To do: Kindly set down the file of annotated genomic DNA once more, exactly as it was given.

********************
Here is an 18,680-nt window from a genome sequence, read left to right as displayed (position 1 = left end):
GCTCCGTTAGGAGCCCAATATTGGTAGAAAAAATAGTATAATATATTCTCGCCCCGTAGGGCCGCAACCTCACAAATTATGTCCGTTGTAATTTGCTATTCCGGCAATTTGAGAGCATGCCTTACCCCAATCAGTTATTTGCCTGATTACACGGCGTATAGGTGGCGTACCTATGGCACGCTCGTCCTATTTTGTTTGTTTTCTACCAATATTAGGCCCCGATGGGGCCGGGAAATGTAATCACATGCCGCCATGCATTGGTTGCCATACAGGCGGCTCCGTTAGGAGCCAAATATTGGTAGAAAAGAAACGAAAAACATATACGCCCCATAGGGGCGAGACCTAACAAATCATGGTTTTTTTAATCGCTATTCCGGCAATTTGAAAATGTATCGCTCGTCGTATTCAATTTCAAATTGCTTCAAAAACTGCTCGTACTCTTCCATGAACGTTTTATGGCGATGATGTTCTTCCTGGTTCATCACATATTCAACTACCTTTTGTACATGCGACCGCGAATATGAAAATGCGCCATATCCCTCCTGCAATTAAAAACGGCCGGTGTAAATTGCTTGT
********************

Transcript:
Here is an 18,680-nt window from a genome sequence, read left to right as displayed (position 1 = left end):
GCTCCGTTAGGAGCCCAATATTGGTAGAAAAAATAGTATAATATATTCTCGCCCCGTAGGGCCGCAACCTCACAAATTATGTCCGTTGTAATTTGCTATTCCGGCAATTTGAGAGCATGCCTTACCCCAATCAGTTATTTGCCTGATTACACGGCGTATAGGTGGCGTACCTATGGCACGCTCGTCCTATTTTGTTTGTTTTCTACCAATATTAGGCCCCGATGGGGCCGGGAAATGTAATCACATGCCGCCATGCATTGGTTGCCATACAGGCGGCTCCGTTAGGAGCCAAATATTGGTAGAAAAGAAACGAAAAACATATACGCCCCATAGGGGCGAGACCTAACAAATCATGGTTTTTTTAATCGCTATTCCGGCAATTTGAAAATGTATCGCTCGTCGTATTCAATTTCAAATTGCTTCAAAAACTGCTCGTACTCTTCCATGAACGTTTTATGGCGATGATGTTCTTCCTGGTTCATCACATATTCAACTACCTTTTGTACATGCGACCGCGAATATGAAAATGCGCCATATCCCTCCTGCAATTAAAAACGGCCGGTGTAAATTGCTTGT